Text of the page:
The editorial from the T4CG Newsletter, Christmas-New Year 2023-2024. To view full version click here
So do not worry, saying, ‘What shall we eat?’ or ‘What shall we drink?’ or ‘What shall we wear?’ For the pagans run after all these things, and your heavenly Father knows that you need them. But seek first his kingdom and his righteousness, and all these things will be given to you as well. Therefore do not worry about tomorrow, for tomorrow will worry about itself. Each day has enough trouble of its own. Matthew 6:31-34
As we come to the end of a turbulent year, the unravelling is now obvious to most, and is likely to intensify as the new year unfolds. In the run up to elections, free markets, tribal politics, personal preferences and consumer choice will be sold to us as freedom. But this is not real freedom. The culture of individualism comes with great injustice: vast inequality, alienated cultural ghettos, the battle of rights, the centralisation of power, and the commodification of human beings and the natural world. Low paid families and communities bear the deepest scars.
This violation of justice is often experienced as a soft oppression, as a flattening, colonial entity telling a dominant story that makes the local and communal seem trivial. A widespread cultural demoralisation is taking place. In such a scenario, it may be tempting to choose the security of a decadent but apparently prosperous empire, rather than taking the risks that come with the true freedom of a life with God. But this captivity is too dehumanising to last; more attempts to coerce will only lead to further alienation. The more it extends, the more fragile it becomes and the whole architecture becomes unstable.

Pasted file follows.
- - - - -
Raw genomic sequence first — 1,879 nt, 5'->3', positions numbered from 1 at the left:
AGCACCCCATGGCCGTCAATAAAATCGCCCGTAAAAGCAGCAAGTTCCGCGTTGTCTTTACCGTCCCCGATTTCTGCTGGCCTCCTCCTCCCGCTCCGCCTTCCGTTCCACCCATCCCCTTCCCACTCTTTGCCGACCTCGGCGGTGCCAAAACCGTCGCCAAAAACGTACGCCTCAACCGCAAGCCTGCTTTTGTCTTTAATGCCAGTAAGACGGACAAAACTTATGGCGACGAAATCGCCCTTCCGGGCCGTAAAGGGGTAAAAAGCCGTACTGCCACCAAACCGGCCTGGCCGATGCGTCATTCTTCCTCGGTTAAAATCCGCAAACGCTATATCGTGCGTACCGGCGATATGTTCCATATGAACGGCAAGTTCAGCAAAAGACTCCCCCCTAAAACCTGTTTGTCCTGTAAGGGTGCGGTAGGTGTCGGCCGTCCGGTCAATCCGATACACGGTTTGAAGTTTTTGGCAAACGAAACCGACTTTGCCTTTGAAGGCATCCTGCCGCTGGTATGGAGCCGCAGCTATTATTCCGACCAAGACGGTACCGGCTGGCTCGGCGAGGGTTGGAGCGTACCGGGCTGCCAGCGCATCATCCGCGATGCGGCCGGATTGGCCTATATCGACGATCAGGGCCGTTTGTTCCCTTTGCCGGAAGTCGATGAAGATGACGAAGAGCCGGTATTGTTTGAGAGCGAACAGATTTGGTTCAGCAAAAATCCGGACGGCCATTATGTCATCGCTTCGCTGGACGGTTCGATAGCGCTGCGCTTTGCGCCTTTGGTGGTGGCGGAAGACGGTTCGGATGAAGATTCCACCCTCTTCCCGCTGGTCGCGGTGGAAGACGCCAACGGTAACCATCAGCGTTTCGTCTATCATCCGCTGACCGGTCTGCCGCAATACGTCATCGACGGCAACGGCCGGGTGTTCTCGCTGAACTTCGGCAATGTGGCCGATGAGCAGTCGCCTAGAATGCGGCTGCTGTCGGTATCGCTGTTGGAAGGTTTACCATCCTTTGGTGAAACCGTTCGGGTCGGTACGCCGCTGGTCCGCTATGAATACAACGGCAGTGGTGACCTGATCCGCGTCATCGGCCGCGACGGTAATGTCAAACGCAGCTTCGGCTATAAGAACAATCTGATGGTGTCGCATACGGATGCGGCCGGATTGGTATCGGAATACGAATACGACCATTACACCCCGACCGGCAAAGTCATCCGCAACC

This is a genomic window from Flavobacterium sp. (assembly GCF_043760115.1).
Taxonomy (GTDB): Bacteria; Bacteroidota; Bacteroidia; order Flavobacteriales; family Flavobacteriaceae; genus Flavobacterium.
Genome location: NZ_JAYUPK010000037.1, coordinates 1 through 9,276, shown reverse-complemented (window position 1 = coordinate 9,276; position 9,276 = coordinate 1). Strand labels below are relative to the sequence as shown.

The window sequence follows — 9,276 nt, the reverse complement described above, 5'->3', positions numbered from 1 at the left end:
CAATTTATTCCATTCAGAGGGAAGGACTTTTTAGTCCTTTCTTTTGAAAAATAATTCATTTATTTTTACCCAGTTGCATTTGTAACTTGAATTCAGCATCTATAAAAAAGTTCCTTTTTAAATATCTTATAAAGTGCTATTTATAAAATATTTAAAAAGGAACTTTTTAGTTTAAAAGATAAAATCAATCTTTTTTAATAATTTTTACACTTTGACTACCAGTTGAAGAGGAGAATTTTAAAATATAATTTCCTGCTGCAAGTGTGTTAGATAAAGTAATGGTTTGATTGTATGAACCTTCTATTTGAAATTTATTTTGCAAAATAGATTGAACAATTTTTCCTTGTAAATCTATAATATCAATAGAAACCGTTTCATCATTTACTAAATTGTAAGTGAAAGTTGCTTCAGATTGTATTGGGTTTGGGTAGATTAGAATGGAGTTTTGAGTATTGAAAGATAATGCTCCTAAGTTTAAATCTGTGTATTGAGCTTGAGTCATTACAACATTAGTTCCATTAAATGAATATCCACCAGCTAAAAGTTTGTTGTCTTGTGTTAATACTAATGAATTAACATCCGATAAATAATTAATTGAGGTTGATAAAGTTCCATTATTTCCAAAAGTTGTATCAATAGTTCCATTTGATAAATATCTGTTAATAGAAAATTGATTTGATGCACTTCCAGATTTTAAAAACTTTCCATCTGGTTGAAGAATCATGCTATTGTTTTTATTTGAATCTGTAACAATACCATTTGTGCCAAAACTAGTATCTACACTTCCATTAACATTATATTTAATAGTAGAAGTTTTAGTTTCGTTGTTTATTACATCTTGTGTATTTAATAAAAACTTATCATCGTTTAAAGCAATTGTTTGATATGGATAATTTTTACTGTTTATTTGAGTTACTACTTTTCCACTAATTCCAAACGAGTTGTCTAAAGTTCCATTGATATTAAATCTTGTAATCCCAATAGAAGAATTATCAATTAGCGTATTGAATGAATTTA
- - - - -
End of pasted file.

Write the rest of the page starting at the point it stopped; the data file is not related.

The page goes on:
Objections are growing. We see movements of discontent: the Canadian truckers, the French Gilet Jaunes, the Dutch and German farmers, American parents’ groups, to name just a few. Millions object to a cultural revolution imposed without mandate, while millions more suffer wage stagnation generated by an economy favouring the very rich. The governing class increasingly aggregates power to itself in technocratic form, communicating its dogma in innocuous language, insulating policy from democratic control, protecting the interests of big corporations. This disrespect of ordinary people threatens social peace.
The unravelling is rooted in a philosophy which has been enthusiastically championed by elements of both the right and the left. The neoliberal economic model and hyperliberal social norms are driven by the same flawed logic, a logic which rejects natural law and frames limits as regressive. Both have a major blindspot: the right attribute moral unraveling to excessive liberalism but somehow neoliberal economics gets a free pass; while the left attribute poverty to neoliberal economics but somehow unlimited self-actualisation is seen as “progressive”.